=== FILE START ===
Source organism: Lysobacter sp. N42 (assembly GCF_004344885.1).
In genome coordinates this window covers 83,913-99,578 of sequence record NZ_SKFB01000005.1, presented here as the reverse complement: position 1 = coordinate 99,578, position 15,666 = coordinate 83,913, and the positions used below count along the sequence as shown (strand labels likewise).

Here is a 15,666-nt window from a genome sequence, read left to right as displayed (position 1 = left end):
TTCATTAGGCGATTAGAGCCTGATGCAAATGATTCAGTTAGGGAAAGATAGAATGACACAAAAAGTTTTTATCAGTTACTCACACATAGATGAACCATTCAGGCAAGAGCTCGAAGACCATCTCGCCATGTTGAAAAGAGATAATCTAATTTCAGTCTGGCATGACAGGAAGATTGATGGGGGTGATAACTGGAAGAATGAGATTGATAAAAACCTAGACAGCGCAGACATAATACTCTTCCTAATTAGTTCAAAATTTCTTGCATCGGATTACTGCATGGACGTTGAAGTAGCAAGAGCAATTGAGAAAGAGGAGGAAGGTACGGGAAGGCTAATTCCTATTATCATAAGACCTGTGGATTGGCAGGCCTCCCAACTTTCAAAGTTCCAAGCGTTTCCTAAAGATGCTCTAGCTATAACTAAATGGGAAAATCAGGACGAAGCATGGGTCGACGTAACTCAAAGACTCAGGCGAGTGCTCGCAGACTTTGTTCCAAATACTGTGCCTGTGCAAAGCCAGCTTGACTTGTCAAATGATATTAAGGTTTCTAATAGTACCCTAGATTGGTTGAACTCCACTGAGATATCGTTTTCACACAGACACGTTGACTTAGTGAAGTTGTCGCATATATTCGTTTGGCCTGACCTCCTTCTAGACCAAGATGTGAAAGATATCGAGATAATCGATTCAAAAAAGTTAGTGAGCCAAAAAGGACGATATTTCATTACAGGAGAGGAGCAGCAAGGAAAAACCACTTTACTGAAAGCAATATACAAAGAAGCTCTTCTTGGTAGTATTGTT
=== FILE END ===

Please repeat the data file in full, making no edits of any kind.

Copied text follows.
Source organism: Lysobacter sp. N42 (assembly GCF_004344885.1).
In genome coordinates this window covers 83,913-99,578 of sequence record NZ_SKFB01000005.1, presented here as the reverse complement: position 1 = coordinate 99,578, position 15,666 = coordinate 83,913, and the positions used below count along the sequence as shown (strand labels likewise).

Here is a 15,666-nt window from a genome sequence, read left to right as displayed (position 1 = left end):
TTCATTAGGCGATTAGAGCCTGATGCAAATGATTCAGTTAGGGAAAGATAGAATGACACAAAAAGTTTTTATCAGTTACTCACACATAGATGAACCATTCAGGCAAGAGCTCGAAGACCATCTCGCCATGTTGAAAAGAGATAATCTAATTTCAGTCTGGCATGACAGGAAGATTGATGGGGGTGATAACTGGAAGAATGAGATTGATAAAAACCTAGACAGCGCAGACATAATACTCTTCCTAATTAGTTCAAAATTTCTTGCATCGGATTACTGCATGGACGTTGAAGTAGCAAGAGCAATTGAGAAAGAGGAGGAAGGTACGGGAAGGCTAATTCCTATTATCATAAGACCTGTGGATTGGCAGGCCTCCCAACTTTCAAAGTTCCAAGCGTTTCCTAAAGATGCTCTAGCTATAACTAAATGGGAAAATCAGGACGAAGCATGGGTCGACGTAACTCAAAGACTCAGGCGAGTGCTCGCAGACTTTGTTCCAAATACTGTGCCTGTGCAAAGCCAGCTTGACTTGTCAAATGATATTAAGGTTTCTAATAGTACCCTAGATTGGTTGAACTCCACTGAGATATCGTTTTCACACAGACACGTTGACTTAGTGAAGTTGTCGCATATATTCGTTTGGCCTGACCTCCTTCTAGACCAAGATGTGAAAGATATCGAGATAATCGATTCAAAAAAGTTAGTGAGCCAAAAAGGACGATATTTCATTACAGGAGAGGAGCAGCAAGGAAAAACCACTTTACTGAAAGCAATATACAAAGAAGCTCTTCTTGGTAGTATTGTT